Meadowview, Virginia is home to The American Chestnut Foundation’s Research Farms. This property and its facilities are used to preserve, study, and breed American chestnut trees for resistance to the blight fungus. Meadowview includes tens of thousands of trees at various stages of the breeding process, planted on more than 150 acres.
Meadowview farm staff explain the benefits of a future, year-round, modern greenhouse and how it will advance our mission. To support the acquisition of this facility, click here.
The History of Meadowview Research Farms
1989: The first research farm was established as a means to formally execute the backcross breeding program. Chestnut trees have been planted, crossed, and grown on this farm for more than three decades, and it continues to function as one of two seed orchards. More than a decade later, the property was filled to capacity with chestnut trees at various stages of backcrossing.
1995: A generous donation enabled the purchase of land nearby, now known as the Glenn C. Price Research Farm and home to the farm staff’s offices, laboratory, maintenance shop, nursery facilities, and backcross orchards.
2010: The Glenn C. Price Laboratory was dedicated and is used to conduct on-site research.
2015: An operations building was constructed near the offices and laboratory on the Glenn C. Price Farm. The facility boasts a large 3,300 square foot indoor workspace with overhead heating, a drive-thru garage bay, pesticide and herbicide storage and mixing area, a large walk-in cooler used for seed storage, and is equipped with an eyewash station, emergency response equipment and often houses machinery and containerized chestnut seedlings in winter. In addition, the building is used as a general workspace for large tasks such as seed processing, comfortably accommodating large workgroups of volunteers and students. TACF has hosted a number of company celebrations and dinners, classes, and presentations in the facility.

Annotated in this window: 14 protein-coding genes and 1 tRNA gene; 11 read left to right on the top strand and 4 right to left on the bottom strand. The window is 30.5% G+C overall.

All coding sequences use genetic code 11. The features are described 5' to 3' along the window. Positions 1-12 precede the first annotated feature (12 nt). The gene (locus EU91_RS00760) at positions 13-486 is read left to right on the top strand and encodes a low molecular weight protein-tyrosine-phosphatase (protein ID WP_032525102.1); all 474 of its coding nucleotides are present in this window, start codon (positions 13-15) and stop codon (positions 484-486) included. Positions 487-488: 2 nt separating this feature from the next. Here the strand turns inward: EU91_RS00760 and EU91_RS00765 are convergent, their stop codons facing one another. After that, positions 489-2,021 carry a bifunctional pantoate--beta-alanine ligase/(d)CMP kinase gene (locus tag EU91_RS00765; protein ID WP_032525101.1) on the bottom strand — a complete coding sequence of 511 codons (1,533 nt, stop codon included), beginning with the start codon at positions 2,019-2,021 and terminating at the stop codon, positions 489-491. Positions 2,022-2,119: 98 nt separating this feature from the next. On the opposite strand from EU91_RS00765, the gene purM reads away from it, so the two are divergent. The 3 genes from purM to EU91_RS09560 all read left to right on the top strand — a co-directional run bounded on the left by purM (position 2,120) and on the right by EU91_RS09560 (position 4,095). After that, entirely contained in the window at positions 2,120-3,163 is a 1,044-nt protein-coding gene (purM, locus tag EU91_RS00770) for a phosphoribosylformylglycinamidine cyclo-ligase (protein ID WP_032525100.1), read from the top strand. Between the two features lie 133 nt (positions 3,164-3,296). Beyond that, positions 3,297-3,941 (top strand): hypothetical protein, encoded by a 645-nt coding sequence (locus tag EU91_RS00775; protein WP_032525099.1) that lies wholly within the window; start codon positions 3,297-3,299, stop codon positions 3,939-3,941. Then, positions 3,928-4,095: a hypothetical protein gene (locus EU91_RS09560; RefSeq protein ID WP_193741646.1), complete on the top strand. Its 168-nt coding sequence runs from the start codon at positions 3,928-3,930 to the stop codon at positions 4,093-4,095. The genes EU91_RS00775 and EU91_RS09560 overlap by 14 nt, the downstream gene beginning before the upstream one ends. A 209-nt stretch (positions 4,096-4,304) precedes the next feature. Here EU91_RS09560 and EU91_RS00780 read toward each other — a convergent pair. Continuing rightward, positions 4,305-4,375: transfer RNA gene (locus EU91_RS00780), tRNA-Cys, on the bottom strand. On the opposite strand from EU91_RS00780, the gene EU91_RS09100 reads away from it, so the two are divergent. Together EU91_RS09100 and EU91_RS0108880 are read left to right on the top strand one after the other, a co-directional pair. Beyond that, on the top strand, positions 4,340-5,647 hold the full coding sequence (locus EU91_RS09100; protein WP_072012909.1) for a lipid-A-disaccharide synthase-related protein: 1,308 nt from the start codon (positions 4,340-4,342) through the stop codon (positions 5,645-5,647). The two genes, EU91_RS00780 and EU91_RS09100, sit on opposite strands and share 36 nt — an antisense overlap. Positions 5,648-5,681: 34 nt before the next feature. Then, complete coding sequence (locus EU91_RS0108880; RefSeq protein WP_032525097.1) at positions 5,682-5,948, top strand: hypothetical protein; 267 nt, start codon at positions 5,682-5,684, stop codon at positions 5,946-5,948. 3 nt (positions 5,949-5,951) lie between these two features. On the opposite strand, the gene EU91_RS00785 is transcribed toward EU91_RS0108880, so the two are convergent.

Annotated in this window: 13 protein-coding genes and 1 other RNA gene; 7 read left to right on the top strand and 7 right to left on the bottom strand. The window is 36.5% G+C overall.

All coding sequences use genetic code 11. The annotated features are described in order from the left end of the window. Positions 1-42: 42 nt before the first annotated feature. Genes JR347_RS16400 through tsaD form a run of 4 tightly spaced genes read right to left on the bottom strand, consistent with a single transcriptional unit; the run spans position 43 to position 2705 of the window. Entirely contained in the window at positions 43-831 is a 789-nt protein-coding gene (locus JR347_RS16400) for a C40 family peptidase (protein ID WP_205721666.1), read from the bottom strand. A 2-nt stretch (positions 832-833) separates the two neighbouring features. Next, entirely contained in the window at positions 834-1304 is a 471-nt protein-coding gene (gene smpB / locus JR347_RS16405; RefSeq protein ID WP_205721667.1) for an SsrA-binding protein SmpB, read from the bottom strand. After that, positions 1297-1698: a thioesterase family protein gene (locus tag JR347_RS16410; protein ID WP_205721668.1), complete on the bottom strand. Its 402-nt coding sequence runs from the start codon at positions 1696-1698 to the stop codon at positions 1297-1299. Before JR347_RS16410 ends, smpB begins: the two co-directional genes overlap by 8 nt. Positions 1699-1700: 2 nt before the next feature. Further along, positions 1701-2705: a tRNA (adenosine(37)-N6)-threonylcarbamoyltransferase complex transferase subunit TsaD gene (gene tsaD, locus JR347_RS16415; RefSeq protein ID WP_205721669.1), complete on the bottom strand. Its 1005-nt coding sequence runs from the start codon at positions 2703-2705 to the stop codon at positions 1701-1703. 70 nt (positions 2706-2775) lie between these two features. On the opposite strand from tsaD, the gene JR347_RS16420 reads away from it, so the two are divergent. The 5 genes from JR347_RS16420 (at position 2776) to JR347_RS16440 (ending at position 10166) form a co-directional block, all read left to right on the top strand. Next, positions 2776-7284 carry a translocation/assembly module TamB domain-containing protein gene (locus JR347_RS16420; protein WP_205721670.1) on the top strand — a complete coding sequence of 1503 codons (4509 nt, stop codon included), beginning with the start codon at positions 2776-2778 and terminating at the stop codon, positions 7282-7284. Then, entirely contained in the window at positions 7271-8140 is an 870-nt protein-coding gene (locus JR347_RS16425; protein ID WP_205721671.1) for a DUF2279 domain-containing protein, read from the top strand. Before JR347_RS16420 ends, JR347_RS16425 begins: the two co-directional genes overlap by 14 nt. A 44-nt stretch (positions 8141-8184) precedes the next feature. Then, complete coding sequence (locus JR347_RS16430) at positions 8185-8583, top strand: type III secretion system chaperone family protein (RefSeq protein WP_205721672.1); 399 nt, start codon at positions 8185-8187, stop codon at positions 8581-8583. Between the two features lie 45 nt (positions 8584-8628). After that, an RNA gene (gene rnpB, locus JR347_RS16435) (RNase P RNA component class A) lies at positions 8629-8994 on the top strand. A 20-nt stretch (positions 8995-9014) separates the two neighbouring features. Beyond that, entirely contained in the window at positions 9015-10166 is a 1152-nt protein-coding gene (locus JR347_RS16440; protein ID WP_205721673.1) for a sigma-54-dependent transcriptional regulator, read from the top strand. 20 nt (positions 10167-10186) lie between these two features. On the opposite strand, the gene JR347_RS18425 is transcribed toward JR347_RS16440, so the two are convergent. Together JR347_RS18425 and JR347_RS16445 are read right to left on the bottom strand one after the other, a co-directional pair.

2017-18: TACF greatly improved the operation’s capabilities by constructing a greenhouse and neighboring shade houses to increase the capacity and ability to grow seedlings for research and breeding. In spring 2018, TACF board of directors recognized chairman emeritus Dick Will for his years of unwavering support, advocacy, and leadership by dedicating the newly constructed greenhouse in his honor.
As the bedrock of TACF’s traditional backcross breeding program and a center for chestnut blight research, Meadowview Research Farms works closely with collaborative partners including colleges and universities, state and federal government agencies, volunteer conservation groups, and private industries who assist us in moving closer toward our unwavering goal to return the American chestnut to its native range.